Category Archives: In The News

Foster pledges to ‘get Northern Ireland moving’ as Assembly sits again

Three years after its collapse the Northern Assembly was formally back in business at lunchtime on Saturday following Thursday night’s publication of the British-Irish agreement to restore Stormont. And as the wheels of the powersharing administration slowly cranked back into gear after 36 months of paralysis the incoming DUP First Minister Arlene Foster pledged to “get Northern Ireland moving forward again”. “We won’t solve every problem immediately but local Ministers will get on with key reforms in schools and hospitals,” she promised. The session of the Assembly began at 1 pm with the election of a speaker and deputy speakers, with DUP East Derry DUP Assembly member, George Robinsons initially chairing proceedings. Before moving to those elections he went though the list of members who had resigned or been replaced since the last full meeting of the Assembly three years ago. There were three nominations for the position of speaker, … Continue reading

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MoT crisis: Call for clarity as sanction threat hangs over Northern Ireland motorists

DUP MLA Jim Wells, who had the party whip removed in 2018, said it was “disappointing” that DfI has not been open or reacted quickly to clarify the matter. “This is what we used to blame faceless direct rule ministers and civil servants for… now it appears the Department for Infrastructure is behaving in exactly the same way,” he told BBC Radio Ulster’s Nolan Show. “So many questions have been raised and I think the department needs to be out there and be flexible in answering legitimate questions almost immediately. “It’s only when you think through the whole MoT system that you realise there are so many various complexities, in a system that has been taken for granted, and it has broken down and the department needs to react much more quickly.” Four-year-old cars have never had an MoT test certificate, so there is no MoT to extend. Speaking on … Continue reading

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Over 90% of nurses vote to strike over pay and conditions

RCN boss Pat Cullen feels nurses have been pushed to breaking point By Lisa Smyth Twitter November 8 2019 7:00 AM More than nine out of 10 Royal College of Nursing (RCN) members have voted in favour of strike action in protest over patient safety. In an unprecedented development, 92% of RCN members in Northern Ireland have voted in favour of walk-outs and 96% of members have voted for industrial action. It is the first time in the 103-year history of the organisation that nurses have voted in favour of such drastic action in a bid to protect patients’ lives and increase wages for hard-pressed nurses. It is a devastating blow for officials and a row erupted last night after the Department of Health accused unions of “making demands they know the department cannot meet”. A spokeswoman said: “We fully accept that staff in health and social care feel deeply … Continue reading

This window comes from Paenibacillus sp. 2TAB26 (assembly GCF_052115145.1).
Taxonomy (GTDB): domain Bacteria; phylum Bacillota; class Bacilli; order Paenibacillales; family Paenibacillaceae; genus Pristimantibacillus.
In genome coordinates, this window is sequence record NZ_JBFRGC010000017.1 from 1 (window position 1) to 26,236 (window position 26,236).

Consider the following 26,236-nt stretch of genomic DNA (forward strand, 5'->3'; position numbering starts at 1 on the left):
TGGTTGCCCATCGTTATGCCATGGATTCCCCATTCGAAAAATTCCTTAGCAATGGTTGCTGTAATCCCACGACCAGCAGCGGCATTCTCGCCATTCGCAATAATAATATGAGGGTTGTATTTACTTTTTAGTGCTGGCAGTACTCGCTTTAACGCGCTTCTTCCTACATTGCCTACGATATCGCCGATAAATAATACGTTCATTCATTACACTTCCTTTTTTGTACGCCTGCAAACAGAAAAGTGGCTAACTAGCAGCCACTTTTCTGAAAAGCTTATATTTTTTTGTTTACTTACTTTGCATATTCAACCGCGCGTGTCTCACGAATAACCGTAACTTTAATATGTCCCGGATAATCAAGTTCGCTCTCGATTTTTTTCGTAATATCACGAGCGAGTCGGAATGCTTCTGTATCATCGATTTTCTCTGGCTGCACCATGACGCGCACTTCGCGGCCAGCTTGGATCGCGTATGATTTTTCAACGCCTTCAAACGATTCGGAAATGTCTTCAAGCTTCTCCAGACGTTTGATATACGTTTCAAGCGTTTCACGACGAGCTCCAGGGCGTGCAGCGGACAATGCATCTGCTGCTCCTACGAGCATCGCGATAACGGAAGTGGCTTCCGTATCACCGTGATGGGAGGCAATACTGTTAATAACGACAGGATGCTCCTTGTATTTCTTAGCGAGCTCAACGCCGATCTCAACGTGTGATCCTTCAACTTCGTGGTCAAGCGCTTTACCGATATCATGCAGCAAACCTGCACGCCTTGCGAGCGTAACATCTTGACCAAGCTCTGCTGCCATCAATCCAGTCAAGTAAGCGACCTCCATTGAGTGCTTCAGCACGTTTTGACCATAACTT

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Alex Kane: Unless Robin Swann’s successor can slow the UUP’s decline, he’s just changing the name on the leader’s door

Those figures make life difficult for any leader who is serious about the UUP having a clear, unambiguous, stand-alone identity: the sort of identity which might attract some non-voting pro-Union support, as well as ending what has become a growing drift to Alliance from one-time UUP supporters. The other difficulty for the UUP is that it has tried one thing after another to end the spiral of decline. Reg Empey built an electoral policy/pact with David Cameron (the UCUNF project), but it failed to deliver any seats in the 2010 general election. His successor, Tom Elliott, lasted less than 18 months and, announcing his resignation, complained that some people had not given him a fair “opportunity at developing and progressing many initiatives”; adding that the hostility began immediately after he became leader. His successor, Mike Nesbitt, had a tendency to drift from one position to another. And, while his ‘Vote … Continue reading

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Proper plans weren’t made for Stormont return, says Sugden

Claire Sugden Independent unionist MLA Claire Sugden has hit out at the five Executive parties for not planning in advance for the return of devolution. The former justice minister said that with MLAs now having to consider 600 statutory rules, it was limiting how often the Assembly could sit. She said there was now only one plenary session a week which disadvantaged MLAs from the smaller parties and independents like herself. Ms Sugden said: “The suspension of devolution for three years has meant a huge build-up of statutory rules that have to be scrutinised by MLAs and respective committees. “Legally, these rules must be considered within 10 plenary days. “The only way to realistically do that is to reduce the number of plenary days. “So rather than the Assembly sitting twice a week, as it used to, it is now sitting once a week. “MLAs are losing our voice in … Continue reading

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